This week, think about the things you resolved to change or improve in 2012. Write them down on a piece of paper. Then, go deeper. Find the root of those desires. Is it to be happier? To have more freedom? To be healthier? Getting to the core of what really want is where long-term change truly begins.

Money Rules for Kids

By | Exercises, Financial Reality, Uncategorized | No Comments

The holidays are a fantastic way to teach your kids about money. Spending, saving, and giving responsibly are lessons all children need to learn.  Why not start with the holidays?

Introducing concepts of money management and instilling a good sense of fiscal responsibility should start at an early age, and be continued throughout a child’s life.  Below are some of the top money rules parents can teach their children during different life stages.

  1. Pre-School

Yes, money patterns start during the pre-school years.  You can start talking to your child about money when they are two or three by explaining that everything costs money – from the food they eat, the clothes they wear, to the house they live in.  These talks need to go beyond the necessities too.  Explain that new toys, accessories or video games are things your family can live without. Introduce new toys to them a few at a time, rather than showering them with over-abundance.  This will help them get used to the fact that they don’t need a ton of toys to be happy. 

  1. Elementary School

By the time your child is six or seven, you can start teaching them about prioritizing their money.  For example, when you are at the toy store, instead of letting them pick anything off the shelf, try giving your child five dollars and letting them choose something that fits within this price range.  For parents who buy their children anything and everything, the child will expect this later on in life too, giving them a sense of entitlement.  Ask yourself, “is this the reality I want for my child 15 years from now?”   

This is also the point to show your child that money is the result of hard work.  Work out a plan with a family friend or neighbor where your child will do housework or yard work for $5-$10 cash. Then give them the power to choose how they want to spend or save their hard-earned money.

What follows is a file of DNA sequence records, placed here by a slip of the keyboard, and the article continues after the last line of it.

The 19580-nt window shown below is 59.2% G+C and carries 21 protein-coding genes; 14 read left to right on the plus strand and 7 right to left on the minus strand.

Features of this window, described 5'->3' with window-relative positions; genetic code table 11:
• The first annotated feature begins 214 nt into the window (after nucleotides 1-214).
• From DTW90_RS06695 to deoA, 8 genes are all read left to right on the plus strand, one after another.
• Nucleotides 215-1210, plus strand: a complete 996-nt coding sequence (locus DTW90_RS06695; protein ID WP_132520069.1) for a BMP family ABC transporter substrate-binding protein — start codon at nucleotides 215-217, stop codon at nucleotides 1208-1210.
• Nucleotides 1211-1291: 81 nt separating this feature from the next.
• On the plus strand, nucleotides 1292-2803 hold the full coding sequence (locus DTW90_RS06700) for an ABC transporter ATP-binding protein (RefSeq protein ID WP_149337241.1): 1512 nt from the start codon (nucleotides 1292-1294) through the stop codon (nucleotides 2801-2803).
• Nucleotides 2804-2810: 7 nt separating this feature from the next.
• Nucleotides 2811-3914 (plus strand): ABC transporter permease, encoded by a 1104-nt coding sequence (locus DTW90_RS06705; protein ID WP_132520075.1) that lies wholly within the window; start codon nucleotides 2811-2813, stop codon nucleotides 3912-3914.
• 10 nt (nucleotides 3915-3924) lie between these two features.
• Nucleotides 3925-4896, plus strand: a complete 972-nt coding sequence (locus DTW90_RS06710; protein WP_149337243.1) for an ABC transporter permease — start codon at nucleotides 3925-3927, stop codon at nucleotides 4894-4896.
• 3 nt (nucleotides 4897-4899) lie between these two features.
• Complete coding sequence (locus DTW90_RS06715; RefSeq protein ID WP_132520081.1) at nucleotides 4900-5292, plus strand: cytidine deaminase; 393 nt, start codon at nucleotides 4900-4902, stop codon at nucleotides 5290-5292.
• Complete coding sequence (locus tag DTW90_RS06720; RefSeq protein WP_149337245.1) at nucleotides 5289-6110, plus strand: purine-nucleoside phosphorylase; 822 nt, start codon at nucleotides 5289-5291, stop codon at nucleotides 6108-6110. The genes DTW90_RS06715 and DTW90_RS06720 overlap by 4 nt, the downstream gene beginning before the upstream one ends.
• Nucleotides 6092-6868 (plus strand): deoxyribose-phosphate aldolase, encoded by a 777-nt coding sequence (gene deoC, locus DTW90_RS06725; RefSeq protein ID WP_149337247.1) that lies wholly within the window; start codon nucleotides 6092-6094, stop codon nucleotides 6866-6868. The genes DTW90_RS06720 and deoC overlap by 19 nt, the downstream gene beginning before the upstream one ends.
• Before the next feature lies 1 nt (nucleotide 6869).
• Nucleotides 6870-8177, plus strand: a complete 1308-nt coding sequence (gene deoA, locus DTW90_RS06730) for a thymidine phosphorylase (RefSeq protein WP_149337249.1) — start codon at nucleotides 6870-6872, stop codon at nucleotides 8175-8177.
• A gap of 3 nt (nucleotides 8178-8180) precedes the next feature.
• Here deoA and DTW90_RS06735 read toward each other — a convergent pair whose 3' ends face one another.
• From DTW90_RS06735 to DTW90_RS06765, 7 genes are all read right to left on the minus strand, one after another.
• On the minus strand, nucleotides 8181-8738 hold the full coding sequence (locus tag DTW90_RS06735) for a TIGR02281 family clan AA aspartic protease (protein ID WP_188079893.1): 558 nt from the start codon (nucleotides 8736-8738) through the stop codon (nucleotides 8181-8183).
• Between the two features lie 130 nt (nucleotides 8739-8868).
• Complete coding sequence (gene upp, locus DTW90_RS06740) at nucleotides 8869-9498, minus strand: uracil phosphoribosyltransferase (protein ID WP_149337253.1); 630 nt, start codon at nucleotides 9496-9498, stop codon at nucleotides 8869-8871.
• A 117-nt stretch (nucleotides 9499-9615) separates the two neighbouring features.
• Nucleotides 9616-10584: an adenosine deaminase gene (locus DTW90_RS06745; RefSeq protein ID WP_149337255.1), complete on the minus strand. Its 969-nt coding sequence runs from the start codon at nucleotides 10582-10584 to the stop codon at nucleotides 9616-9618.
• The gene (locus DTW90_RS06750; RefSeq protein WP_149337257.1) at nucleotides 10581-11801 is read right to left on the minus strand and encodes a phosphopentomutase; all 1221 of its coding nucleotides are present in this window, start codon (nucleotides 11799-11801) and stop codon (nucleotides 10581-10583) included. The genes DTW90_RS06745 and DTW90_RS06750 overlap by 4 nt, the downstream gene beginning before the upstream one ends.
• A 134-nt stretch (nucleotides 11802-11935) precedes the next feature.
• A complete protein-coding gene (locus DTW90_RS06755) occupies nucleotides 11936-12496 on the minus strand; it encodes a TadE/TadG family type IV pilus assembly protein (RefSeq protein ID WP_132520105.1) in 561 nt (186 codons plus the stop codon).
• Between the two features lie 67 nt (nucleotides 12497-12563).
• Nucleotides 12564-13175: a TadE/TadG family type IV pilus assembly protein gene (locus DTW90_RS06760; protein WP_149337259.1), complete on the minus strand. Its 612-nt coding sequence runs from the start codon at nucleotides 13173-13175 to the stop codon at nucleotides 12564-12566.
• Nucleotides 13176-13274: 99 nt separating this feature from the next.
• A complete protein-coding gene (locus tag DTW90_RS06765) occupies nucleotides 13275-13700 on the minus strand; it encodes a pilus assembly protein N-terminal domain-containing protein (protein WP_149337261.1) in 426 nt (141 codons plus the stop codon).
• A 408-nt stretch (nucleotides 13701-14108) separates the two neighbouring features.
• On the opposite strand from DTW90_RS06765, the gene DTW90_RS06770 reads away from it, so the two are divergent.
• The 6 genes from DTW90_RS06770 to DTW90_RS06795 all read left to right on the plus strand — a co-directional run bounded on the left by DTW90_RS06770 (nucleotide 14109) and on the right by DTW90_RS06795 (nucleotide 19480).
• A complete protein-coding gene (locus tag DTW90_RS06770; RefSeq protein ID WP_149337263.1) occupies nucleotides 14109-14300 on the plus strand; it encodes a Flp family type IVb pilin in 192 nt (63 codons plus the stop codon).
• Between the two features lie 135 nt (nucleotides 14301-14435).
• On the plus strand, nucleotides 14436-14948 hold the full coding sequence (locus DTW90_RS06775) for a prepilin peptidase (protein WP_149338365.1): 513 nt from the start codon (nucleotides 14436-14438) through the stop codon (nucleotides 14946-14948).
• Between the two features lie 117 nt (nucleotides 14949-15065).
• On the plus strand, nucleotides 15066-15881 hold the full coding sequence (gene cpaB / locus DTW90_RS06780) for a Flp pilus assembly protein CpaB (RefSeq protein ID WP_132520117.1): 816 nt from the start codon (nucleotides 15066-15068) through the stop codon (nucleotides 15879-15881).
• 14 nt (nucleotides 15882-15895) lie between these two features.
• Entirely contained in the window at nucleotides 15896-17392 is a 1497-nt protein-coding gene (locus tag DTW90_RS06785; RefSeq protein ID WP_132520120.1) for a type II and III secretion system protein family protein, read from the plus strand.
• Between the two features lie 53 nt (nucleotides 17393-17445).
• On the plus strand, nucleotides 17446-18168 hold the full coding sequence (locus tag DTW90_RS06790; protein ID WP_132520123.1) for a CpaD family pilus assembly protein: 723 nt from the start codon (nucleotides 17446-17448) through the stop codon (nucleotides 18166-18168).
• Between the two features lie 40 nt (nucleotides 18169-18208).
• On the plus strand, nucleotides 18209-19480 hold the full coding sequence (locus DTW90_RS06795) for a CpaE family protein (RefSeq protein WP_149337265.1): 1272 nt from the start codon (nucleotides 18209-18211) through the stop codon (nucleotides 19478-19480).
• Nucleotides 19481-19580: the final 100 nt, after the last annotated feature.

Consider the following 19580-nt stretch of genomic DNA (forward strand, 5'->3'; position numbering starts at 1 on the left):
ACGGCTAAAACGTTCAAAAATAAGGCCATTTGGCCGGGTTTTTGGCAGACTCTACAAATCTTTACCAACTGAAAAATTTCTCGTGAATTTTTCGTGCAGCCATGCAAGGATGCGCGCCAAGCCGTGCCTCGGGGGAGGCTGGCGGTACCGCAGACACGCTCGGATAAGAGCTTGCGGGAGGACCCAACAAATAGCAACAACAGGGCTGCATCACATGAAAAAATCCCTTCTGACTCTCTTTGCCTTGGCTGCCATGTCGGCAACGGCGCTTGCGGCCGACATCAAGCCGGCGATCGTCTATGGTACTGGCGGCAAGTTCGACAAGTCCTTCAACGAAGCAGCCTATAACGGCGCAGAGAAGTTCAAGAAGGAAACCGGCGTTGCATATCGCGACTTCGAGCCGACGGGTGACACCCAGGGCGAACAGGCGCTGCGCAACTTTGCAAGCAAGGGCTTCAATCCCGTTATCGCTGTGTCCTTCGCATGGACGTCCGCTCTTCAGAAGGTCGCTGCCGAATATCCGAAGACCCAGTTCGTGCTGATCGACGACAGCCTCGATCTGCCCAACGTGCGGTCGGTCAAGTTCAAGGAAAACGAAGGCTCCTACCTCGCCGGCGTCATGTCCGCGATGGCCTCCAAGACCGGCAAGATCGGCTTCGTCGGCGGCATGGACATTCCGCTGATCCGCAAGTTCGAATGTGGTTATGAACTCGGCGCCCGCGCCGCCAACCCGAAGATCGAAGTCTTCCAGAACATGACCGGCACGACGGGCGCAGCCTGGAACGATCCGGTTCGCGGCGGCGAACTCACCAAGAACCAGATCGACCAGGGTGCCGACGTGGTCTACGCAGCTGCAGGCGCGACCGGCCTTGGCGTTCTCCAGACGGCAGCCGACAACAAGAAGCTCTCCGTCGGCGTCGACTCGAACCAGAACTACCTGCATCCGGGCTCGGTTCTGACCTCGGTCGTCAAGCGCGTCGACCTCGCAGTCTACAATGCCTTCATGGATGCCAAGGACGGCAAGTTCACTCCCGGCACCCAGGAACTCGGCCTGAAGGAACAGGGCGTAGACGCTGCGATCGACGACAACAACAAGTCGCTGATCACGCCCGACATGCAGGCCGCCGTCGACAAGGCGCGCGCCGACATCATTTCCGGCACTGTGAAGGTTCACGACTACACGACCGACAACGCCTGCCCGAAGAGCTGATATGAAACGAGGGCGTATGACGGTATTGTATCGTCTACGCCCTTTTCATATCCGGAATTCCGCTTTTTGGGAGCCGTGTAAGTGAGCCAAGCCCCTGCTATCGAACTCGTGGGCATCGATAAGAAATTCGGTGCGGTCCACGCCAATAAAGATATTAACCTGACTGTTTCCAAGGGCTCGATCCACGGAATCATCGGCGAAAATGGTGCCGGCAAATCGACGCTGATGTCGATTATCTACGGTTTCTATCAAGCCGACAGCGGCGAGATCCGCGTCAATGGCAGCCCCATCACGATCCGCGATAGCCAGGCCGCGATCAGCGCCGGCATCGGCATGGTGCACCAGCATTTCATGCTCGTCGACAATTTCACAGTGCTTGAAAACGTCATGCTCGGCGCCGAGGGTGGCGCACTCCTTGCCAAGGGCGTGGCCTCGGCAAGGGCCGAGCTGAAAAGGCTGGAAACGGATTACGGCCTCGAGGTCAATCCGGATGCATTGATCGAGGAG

1. High School

At this point in life, it is critical to create a financial collaboration with your child.  Encourage them to get a part-time job to help pay for their car insurance, their gas or portions of the monthly car payment.   Children should be held accountable for sharing some of these costs with their parents.  Once they get that paycheck, show them how it should be dispersed — 1/3 goes towards that car payment, 1/3 goes towards their future college fund and 1/3 can be spent on whatever they choose. 

During this age, it’s also important to highlight the importance of living a quality life, rather than the quality of things that you own.  Help your children understand that material things like a brand new car when they turn 16, are often a source of immediate happiness, but sooner or later, this happiness fades and they will be left searching for deeper self-fulfillment.

  1. College

Your child is an adult now. Have an adult conversation with them about their finances and make sure they understand how credit works.  Tell them about your experiences with credit card use – the good, bad and the ugly.  Once children are on their own, temptations will always arise and children in this age bracket will more than likely try to open a credit card to fund some of these temptations.  Explain how credit cards can bring a false sense of financial reality.  They make us less conscious of where our money is flowing.  Talk about how the constant struggle to earn cash to pay off debt can take a physical and emotional toll.